Tuesday, 8 July 2014

ECONOMICS FOR REAL PEOPLE: The clash that defined modern economics

The clash that defined modern economics

Students have now finished exams, and our friends at the Auckland University Economics Group have seized the opportunity of a visit from two stellar international speakers to offer a very special public event this Thursday, an evening with two world authorities on Say’s Law and Hayek:

On Thursday at the University of Auckland Business School, two world authorities are talking on the most important economic debate of the last century, and asking this question:

    How do you restore health to an economy in difficulty?

It is a question that countries around the world have been failing to answer since the Global Financial Crisis began.

The response of many governments has been to implement programmes intended to boost aggregate demand which, they argue, will restore their economies to health. It was John Maynard Keynes who most famously advocated this approach. The lyrics of the popular Keynes v Hayek music video reflect it:

    You see it’s all about spending, hear the register cha-ching
    Circular flow, the dough is everything
    So if that flow is getting low, doesn’t matter the reason
    We need more government spending, now it’s stimulus season.

The argument goes that what matters is spending – aggregate demand – and lots of it! – no matter whether by consumers or by government.

The logical implication of this view was seen in 2002 when Princeton's Paul Krugman argued "Alan Greenspan needs to create a housing bubble to replace the Nasdaq bubble," or in 2011 when he suggested that America needed a fake threat from space aliens to kickstart consumption.

This focus on aggregate demand stands in sharp contrast to the views of earlier economists, when the likes of French economist Jean-Baptiste Say argued “the encouragement of mere consumption is no benefit to commerce” and thus “it is the aim of good government to stimulate production; of bad government to encourage consumption.”

Say’s Law, as it is now known – i.e., that consumption is made possible by production –  provided classical policymakers with a very different prescription to the approaches of today.

When writing The General Theory, Keynes recognised however that for aggregate demand to become embedded in macroeconomics, he first had to invalidate Say’s Law. But did he? If not, Say’s Law is valid. If so, Keynesianism survives.

    That is the question that is really at issue on Thursday night.

The economist Ludwig von Mises offered his own critique in 1950, arguing “Keynes did not refute Say's Law. He rejected it emotionally, but he did not advance a single tenable argument to invalidate its rationale.”

It is clearly an area of great controversy. But this debate is not just of mere academic interest, for it continues to influence the policies of governments around the world – for good or bad.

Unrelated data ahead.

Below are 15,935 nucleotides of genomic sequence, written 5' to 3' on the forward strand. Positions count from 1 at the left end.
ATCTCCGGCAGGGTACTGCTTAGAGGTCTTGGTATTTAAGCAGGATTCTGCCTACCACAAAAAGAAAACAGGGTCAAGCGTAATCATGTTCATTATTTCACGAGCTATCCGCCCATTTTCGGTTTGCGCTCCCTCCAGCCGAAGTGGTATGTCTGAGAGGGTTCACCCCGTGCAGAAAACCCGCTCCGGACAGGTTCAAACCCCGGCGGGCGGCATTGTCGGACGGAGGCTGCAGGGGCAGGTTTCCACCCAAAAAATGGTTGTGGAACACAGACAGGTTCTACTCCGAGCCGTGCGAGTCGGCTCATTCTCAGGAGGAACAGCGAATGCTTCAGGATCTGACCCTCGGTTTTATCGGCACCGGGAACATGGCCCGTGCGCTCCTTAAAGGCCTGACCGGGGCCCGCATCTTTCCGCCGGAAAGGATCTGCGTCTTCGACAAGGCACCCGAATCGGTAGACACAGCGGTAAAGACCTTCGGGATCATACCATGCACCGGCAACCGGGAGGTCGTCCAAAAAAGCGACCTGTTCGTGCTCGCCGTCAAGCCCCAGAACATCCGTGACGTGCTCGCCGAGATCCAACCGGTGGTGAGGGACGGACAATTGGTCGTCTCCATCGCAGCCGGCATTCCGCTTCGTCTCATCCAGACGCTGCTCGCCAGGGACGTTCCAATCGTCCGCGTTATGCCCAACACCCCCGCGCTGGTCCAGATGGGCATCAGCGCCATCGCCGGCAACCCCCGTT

On Thursday 10 July from 5pm to 7.30pm, the Group will host Dr Steven Kates and Dr Jeremy Shearmur, two internationally respected researchers, who will speak about Say’s Law and the debate between Keynes and Hayek.

    WHERE:  Case Room 2, Level 0, Business School, Grafton Rd, University of Auckland
                          (NOTE: plenty of parking in the Business School basement, entrance off Grafton Rd)
    WHEN:  Thursday, 10 July 2014 from 5:00 PM to 7:30 PM
                        (NOTE different time to our usual sessions)

For more details of this special event, and to register, please visit the event website.

Speaker Bios:

Associate Professor Steven Kates (left) is senior lecturer in economics in the School of Economics, Finance and Marketing at RMIT University in Melbourne. Before that he was for 24 years Chief Economist for the Australian Chamber of Commerce and Industry and subsequently a Commissioner on the Productivity Commission.
    He has authored a number of books including Say’s Law and the Keynesian Revolution: How Macroeconomic Theory Lost its Way and Defending the History of Economic Thought.

Dr Jeremy Shearmur (right) is an Emeritus Fellow in the School of Philosophy at the Australian National University (ANU).
    He was educated at the London School of Economics, where he also worked for eight years as assistant to Professor Sir Karl Popper. Dr Shearmur’s Ph.D. thesis on F. A. Hayek was a joint winner of the British Political Studies Association’s Sir Ernest Barker prize in political theory. He taught philosophy and political theory at Edinburgh, Manchester and the ANU, was Director of studies of the Centre for Policy Studies in London, and a Research Associate Professor at the Institute for Humane Studies, George Mason University.
    Dr Shearmur has published a number of books including The Political Thought of Karl Popper (1966) and Hayek and After (1996). He has worked extensively on Hayek, and is currently editing his Law, Legislation and Liberty for his Collected Works.

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